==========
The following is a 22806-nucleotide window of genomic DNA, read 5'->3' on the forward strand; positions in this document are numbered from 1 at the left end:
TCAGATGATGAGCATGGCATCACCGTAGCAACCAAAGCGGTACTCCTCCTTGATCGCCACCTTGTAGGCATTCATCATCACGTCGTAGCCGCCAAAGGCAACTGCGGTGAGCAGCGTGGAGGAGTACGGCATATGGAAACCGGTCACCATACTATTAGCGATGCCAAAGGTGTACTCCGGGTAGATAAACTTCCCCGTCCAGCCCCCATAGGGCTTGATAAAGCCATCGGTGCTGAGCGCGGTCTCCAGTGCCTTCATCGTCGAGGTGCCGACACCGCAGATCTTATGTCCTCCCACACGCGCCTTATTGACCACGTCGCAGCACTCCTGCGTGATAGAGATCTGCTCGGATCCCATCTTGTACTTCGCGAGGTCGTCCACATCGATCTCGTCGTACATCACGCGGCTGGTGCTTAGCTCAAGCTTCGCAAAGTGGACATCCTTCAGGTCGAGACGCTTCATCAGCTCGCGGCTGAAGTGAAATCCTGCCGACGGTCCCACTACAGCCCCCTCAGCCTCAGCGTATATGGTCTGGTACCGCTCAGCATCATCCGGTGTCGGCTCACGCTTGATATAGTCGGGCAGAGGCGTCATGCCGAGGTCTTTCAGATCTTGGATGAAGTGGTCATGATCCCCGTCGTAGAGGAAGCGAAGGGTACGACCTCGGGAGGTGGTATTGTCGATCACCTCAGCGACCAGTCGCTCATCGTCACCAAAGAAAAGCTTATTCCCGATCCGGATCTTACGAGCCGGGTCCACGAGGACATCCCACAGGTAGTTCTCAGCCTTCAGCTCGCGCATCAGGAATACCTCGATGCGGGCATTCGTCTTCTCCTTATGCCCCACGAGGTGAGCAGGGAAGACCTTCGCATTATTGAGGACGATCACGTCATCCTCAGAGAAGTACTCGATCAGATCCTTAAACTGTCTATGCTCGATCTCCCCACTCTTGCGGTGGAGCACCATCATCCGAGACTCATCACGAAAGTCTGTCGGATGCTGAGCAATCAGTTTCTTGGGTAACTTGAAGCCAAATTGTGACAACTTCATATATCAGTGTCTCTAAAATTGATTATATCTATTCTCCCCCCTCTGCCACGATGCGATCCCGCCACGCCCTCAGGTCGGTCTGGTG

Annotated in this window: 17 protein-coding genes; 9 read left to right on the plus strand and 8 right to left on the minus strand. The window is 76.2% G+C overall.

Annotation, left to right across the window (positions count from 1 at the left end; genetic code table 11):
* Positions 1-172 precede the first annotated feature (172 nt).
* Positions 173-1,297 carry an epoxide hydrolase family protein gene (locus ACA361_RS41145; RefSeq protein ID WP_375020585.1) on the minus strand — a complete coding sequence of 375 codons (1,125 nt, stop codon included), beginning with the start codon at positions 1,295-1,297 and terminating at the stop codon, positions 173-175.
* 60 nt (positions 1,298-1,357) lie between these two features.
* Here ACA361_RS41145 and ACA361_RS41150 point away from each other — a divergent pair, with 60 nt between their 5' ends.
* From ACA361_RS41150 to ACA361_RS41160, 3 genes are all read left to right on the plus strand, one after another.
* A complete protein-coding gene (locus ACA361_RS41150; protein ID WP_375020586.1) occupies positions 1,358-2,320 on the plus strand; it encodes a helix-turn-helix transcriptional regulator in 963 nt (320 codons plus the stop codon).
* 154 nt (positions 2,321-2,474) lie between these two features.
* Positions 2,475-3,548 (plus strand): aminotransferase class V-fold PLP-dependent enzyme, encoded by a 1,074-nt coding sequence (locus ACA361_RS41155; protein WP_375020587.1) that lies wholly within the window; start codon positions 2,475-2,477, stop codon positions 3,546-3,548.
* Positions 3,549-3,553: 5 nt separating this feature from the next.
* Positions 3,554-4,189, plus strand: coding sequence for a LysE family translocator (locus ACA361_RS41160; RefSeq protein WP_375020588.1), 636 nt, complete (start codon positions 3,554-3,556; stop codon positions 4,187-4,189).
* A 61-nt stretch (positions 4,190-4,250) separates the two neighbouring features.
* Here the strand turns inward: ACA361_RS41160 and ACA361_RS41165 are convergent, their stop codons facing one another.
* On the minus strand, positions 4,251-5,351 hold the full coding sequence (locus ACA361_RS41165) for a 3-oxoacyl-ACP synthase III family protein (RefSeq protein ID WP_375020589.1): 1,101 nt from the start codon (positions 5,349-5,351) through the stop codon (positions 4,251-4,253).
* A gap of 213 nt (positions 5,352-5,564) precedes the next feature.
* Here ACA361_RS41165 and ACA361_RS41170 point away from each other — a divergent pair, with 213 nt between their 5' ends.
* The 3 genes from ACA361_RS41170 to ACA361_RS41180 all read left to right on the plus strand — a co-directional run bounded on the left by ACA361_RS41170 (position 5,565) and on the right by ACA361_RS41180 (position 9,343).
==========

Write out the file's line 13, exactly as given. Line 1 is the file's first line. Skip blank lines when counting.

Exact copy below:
* Positions 3,549-3,553: 5 nt separating this feature from the next.